I had tears for the kids who tell me their parents don’t understand. And I worry for the kids who tell me that their libraries don’t carry these books because they go against their “values.” And I get angry at the adults who stand in the way on purpose of these books being placed in the hands of children. Children who so deserve to be seen and heard and loved and protected because the world is already cruel enough.

So I write this post to not just highlight the incredible masterpiece that is Phil Bildner’s new book, but for us, the adults, in the lives of these children to understand just how much it matters for our kids to be seen. How much they hope to be represented in our libraries, in our classrooms, in our curriculum, in our teaching staff. That some kids don’t get to be accepted at home so they hope that school is the place where they will be. That some kids face hatred before they come into our rooms and hope that with us they will be accepted for whoever they are, wherever they are on their journey. And they hope but it doesn’t always happen and soon they learn to hide that part of themselves, because it is safer to live half-hidden than be known for all that they are.

So we can say that we value all kids. That our school strives for success for all. That we have high expectations and support for all. But it is a lie when we gatekeep our libraries. When we don’t ban outright but simply never purchase. When we shield ourselves behind doctrines that do not follow one of the biggest doctrines of them all; love others as you love yourself.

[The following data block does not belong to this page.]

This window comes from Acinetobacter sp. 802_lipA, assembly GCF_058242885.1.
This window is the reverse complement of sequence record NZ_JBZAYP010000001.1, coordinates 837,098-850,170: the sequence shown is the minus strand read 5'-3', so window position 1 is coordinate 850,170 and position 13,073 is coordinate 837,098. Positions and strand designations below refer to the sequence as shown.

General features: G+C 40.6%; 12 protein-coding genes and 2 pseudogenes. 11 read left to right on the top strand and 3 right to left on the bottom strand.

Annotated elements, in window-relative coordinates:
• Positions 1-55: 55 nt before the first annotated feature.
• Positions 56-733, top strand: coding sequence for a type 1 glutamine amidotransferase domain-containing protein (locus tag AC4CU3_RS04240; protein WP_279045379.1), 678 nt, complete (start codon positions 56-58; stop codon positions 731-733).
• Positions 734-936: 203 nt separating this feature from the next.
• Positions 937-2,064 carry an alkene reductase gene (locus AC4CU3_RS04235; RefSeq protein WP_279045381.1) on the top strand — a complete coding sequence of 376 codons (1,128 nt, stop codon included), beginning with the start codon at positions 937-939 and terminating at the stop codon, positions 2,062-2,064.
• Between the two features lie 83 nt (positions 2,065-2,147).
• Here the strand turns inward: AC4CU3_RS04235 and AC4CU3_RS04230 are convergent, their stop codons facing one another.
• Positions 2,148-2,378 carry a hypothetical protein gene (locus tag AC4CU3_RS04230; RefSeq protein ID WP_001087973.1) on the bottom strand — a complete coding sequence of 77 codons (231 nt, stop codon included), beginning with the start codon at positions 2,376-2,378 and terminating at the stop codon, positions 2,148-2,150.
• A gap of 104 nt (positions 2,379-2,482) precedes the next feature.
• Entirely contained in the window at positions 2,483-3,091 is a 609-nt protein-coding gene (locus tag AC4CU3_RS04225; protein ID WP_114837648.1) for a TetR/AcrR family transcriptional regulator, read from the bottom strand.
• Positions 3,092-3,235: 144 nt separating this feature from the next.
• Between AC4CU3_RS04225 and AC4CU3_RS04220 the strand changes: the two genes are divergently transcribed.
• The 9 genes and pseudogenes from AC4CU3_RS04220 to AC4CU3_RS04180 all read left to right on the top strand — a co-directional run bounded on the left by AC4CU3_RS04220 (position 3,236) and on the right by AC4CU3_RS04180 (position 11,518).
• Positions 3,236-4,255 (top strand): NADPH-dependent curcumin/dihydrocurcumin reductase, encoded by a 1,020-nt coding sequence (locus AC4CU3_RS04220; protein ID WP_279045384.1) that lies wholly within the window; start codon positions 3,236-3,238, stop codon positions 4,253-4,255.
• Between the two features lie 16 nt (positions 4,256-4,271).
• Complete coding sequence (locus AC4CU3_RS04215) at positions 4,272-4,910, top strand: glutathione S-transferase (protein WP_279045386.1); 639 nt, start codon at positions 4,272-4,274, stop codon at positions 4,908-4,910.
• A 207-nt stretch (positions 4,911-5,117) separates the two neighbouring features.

Sometimes love comes in the words that we share. Sometimes in the treats. The smiles. The opportunities that we provide after we plan lessons long past our bedtime. But love also comes in the books that we place on our shelves. The ones we talk about. The ones we make a part of our curriculum and ask all of the kids to read, to hear, so that they too can know about each other and so that every child, no matter who they are, will know that with you they are safe because you showed them a book that was about them.

Because your actions will always speak louder than your words.

You should buy, read, and share Phil Bildner’s A High Five for Glenn Burke and many more LGBTQIA+ books, it’s the least we can do.

If you are wondering where I will be in the coming year or would like to have me speak, please see this page. 

being a teacher

Fully Me

I had just turned 18 when I agreed to move to the US. Unaware of what the world would bring, unaware of what else the world could hold. I may have been a mature 18-year-old per regular Danish standards, but I wasn’t quite ready to leave my mother’s side even as my siblings had found homes around the world. The proud teen in me not quite ready to set off on my own rebellion as it was so much easier to fight against the system comfortably nestled within my own zones of safety. For all of my bravado, I was still a child looking to fit in and where else could I best fit in than right with my family, or what was left of it?

I flew across the Atlantic with a suitcase or two, my papers in hand, and muddled dreams that perhaps included going to school at some point but no plan for longevity, no vision for my life beyond this move that would uproot me in the most significant of ways. I was moving, period, but I wasn’t going to stay, surely, my roots where in Denmark after all. In Copenhagen where the university, and an apartment were sure to be in my future.